It was from this research that Clean the World was born.  Clean the World now employs 30 people here in Orlando and works with corporate partners to recycle soap and distribute it to impovrished people around the world. I found his story so compelling, such a great example of professional risk-taking, cross-disciplinary collaboration and data-driven decision-making that I invited him to speak at UCF.  But, I had already been beaten to the punch:  Shawn will be speaking in the student union at 4:30 on April 9th as a guest of our Center for Entrepreneurship.  If you want inspiration, come out and hear his story.

Repost Wednesday: Getting the most out of Your Advisor

This is dangerous territory for me.  My wife is an experienced advisor.  Like me, she is opinionated. If I get this wrong, Suzanne is likely to write a rebuttal and post it on this site.  I admit to more than a little fear but I first decided to cowboy-up and write on this subject because I was hiring a couple of new advisors. While interviewing the candidates I had been reflecting on the challenges and rewards of academic advising and what qualities I am looking for when hiring advisors.

Most students think of their advisor far too narrowly.  They see him or her as the person who is going to ensure that they fulfill all of their degree requirements in an efficient and timely manner so that they can graduate on time.   Those students who are a little more bold will also ask their advisor about the relative reputations of the different faculty who teach the same course they need in an effort to get the best one.

If you can’t figure out how to complete a plan of study, I question our decision to admit you into the college.  If you do need help, there are computer programs that perform progress toward degree audits. And if aIl I needed advisors to do is perform this function, I would realize that I can pay a computer program a lot less than advisors to do it.  As for advice on which professor to take, if you need help with this sort of information, befriend some fellow students.  They are much more likely to provide candid assessments of faculty teaching efficacy than advisors.  Advisors need to have good relationships with faculty to be effective.  Telling students that professor A is better than professor B is hazardous to their professional future.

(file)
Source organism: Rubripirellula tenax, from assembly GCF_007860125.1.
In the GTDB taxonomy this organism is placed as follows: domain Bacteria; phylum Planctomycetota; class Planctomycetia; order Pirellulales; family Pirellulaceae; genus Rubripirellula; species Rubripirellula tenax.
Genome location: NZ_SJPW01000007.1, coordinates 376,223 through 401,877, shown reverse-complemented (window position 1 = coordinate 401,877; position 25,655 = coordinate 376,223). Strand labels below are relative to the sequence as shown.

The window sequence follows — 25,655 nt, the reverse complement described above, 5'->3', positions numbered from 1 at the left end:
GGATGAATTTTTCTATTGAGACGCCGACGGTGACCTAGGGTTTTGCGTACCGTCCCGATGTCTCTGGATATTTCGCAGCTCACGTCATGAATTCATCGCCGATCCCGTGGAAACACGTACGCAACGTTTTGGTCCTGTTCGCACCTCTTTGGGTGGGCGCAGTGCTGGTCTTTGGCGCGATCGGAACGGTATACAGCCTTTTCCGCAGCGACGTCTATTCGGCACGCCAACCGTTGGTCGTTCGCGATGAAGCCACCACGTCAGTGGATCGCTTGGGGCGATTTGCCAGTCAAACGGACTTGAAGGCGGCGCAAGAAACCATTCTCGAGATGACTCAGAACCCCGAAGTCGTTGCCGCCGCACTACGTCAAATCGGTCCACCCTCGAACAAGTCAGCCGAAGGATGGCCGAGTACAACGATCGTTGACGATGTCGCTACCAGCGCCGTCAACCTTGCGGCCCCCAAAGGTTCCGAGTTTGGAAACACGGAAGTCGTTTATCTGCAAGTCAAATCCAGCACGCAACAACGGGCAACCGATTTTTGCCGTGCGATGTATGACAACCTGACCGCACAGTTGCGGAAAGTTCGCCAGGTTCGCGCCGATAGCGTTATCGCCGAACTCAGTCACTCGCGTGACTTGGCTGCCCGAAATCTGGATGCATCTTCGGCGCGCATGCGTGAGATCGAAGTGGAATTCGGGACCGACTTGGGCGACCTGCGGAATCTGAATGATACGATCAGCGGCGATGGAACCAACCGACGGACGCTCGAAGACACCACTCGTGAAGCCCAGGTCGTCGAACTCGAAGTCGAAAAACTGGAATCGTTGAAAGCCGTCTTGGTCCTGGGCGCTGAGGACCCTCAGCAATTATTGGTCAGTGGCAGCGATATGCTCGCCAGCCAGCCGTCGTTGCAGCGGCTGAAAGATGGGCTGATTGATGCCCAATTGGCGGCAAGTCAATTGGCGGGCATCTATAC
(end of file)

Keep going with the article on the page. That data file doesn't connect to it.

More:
Your advisor should be an expert on how you can best use the resources of the university to get the most out of your education and personal development.   This requires that an advisor know something about you: your aspirations, strengths, and weaknesses.  It also requires that the advisor be knowledgeable about the entire university and its many resources so that he or she can help you access them (e.g., tutoring, counseling, technology, libraries, career services, internships, study-abroad opportunities, community service experiences, leadership opportunities, student organizations etc. etc.).  If they know both of these things, they than can help you reach  your goals, providie you with an unbiased assessment of how well you are doing in executing your plan and provide options for mid-course corrections if necessary.

Understand that your advisor is responsible for about 1000 students each at UCF and most students want to see them at exactly the same time: registration.  So if you plan on  meeting your advisor during registration, realize that this is when you are going to get the least amount of time with them.  Also recognize that it is hard to get to know anyone in 15 minutes.  If this is the only time you can meet your advisor, be very prepared and use that time as efficiently as possible.  The better strategy is to plan to meet with your advisor a couple of times each semester, at least once or twice at times other than registration.  Get to know them and help them to get to know you so that you can create your professional development plan together and meaningfully assess your progress.